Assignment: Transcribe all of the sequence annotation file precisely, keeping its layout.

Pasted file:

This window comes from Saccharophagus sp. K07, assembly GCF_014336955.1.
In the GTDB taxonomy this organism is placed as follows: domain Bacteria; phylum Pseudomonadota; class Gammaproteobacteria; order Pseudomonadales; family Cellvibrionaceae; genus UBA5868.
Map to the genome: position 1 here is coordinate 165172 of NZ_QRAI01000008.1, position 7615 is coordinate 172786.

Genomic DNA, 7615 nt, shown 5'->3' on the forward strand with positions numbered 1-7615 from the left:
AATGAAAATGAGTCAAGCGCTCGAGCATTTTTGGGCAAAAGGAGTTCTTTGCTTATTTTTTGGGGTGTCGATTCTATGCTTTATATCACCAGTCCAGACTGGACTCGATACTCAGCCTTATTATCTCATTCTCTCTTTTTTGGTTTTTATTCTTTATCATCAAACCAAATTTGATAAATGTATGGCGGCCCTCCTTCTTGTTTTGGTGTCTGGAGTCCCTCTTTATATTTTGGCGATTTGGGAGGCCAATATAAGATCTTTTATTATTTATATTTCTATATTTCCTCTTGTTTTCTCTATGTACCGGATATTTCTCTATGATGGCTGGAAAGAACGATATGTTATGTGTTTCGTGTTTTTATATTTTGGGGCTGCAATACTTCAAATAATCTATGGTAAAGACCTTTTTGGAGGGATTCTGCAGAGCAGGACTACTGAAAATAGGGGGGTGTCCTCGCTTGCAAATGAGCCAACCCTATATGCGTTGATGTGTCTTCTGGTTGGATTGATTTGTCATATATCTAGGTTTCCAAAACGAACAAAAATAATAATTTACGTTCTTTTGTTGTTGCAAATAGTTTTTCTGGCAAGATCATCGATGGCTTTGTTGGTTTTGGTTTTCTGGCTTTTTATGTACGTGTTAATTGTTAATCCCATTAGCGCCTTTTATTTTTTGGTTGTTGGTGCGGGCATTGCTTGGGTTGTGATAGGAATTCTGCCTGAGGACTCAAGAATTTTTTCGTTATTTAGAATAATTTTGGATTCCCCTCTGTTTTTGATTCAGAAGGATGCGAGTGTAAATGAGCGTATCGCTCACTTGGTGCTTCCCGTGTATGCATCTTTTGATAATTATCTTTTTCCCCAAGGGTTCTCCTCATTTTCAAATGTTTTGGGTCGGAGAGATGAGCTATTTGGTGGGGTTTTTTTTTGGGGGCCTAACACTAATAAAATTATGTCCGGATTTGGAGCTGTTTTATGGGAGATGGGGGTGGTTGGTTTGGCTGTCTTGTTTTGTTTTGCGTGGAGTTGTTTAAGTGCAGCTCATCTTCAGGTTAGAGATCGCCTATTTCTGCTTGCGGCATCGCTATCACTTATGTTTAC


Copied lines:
This window comes from Saccharophagus sp. K07, assembly GCF_014336955.1.
In the GTDB taxonomy this organism is placed as follows: domain Bacteria; phylum Pseudomonadota; class Gammaproteobacteria; order Pseudomonadales; family Cellvibrionaceae; genus UBA5868.
Map to the genome: position 1 here is coordinate 165172 of NZ_QRAI01000008.1, position 7615 is coordinate 172786.

Genomic DNA, 7615 nt, shown 5'->3' on the forward strand with positions numbered 1-7615 from the left:
AATGAAAATGAGTCAAGCGCTCGAGCATTTTTGGGCAAAAGGAGTTCTTTGCTTATTTTTTGGGGTGTCGATTCTATGCTTTATATCACCAGTCCAGACTGGACTCGATACTCAGCCTTATTATCTCATTCTCTCTTTTTTGGTTTTTATTCTTTATCATCAAACCAAATTTGATAAATGTATGGCGGCCCTCCTTCTTGTTTTGGTGTCTGGAGTCCCTCTTTATATTTTGGCGATTTGGGAGGCCAATATAAGATCTTTTATTATTTATATTTCTATATTTCCTCTTGTTTTCTCTATGTACCGGATATTTCTCTATGATGGCTGGAAAGAACGATATGTTATGTGTTTCGTGTTTTTATATTTTGGGGCTGCAATACTTCAAATAATCTATGGTAAAGACCTTTTTGGAGGGATTCTGCAGAGCAGGACTACTGAAAATAGGGGGGTGTCCTCGCTTGCAAATGAGCCAACCCTATATGCGTTGATGTGTCTTCTGGTTGGATTGATTTGTCATATATCTAGGTTTCCAAAACGAACAAAAATAATAATTTACGTTCTTTTGTTGTTGCAAATAGTTTTTCTGGCAAGATCATCGATGGCTTTGTTGGTTTTGGTTTTCTGGCTTTTTATGTACGTGTTAATTGTTAATCCCATTAGCGCCTTTTATTTTTTGGTTGTTGGTGCGGGCATTGCTTGGGTTGTGATAGGAATTCTGCCTGAGGACTCAAGAATTTTTTCGTTATTTAGAATAATTTTGGATTCCCCTCTGTTTTTGATTCAGAAGGATGCGAGTGTAAATGAGCGTATCGCTCACTTGGTGCTTCCCGTGTATGCATCTTTTGATAATTATCTTTTTCCCCAAGGGTTCTCCTCATTTTCAAATGTTTTGGGTCGGAGAGATGAGCTATTTGGTGGGGTTTTTTTTTGGGGGCCTAACACTAATAAAATTATGTCCGGATTTGGAGCTGTTTTATGGGAGATGGGGGTGGTTGGTTTGGCTGTCTTGTTTTGTTTTGCGTGGAGTTGTTTAAGTGCAGCTCATCTTCAGGTTAGAGATCGCCTATTTCTGCTTGCGGCATCGCTATCACTTATGTTTAC